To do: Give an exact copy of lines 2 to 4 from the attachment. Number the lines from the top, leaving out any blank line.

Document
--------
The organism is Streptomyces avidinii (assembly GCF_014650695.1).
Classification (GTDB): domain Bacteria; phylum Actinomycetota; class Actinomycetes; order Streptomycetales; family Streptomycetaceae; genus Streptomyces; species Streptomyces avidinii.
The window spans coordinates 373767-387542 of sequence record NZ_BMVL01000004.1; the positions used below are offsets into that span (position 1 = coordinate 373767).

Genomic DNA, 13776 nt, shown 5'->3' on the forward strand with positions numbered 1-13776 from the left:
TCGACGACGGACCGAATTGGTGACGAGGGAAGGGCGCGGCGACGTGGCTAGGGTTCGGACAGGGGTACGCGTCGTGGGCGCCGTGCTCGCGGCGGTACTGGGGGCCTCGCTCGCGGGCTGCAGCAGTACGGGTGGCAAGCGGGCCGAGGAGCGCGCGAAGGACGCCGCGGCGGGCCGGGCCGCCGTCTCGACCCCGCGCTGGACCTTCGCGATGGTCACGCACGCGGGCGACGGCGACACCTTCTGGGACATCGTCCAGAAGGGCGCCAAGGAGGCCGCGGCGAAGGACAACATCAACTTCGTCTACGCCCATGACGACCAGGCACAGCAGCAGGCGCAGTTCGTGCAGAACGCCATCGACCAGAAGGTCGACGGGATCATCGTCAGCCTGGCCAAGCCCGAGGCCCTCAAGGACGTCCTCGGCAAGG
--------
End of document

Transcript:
Classification (GTDB): domain Bacteria; phylum Actinomycetota; class Actinomycetes; order Streptomycetales; family Streptomycetaceae; genus Streptomyces; species Streptomyces avidinii.
The window spans coordinates 373767-387542 of sequence record NZ_BMVL01000004.1; the positions used below are offsets into that span (position 1 = coordinate 373767).

Genomic DNA, 13776 nt, shown 5'->3' on the forward strand with positions numbered 1-13776 from the left: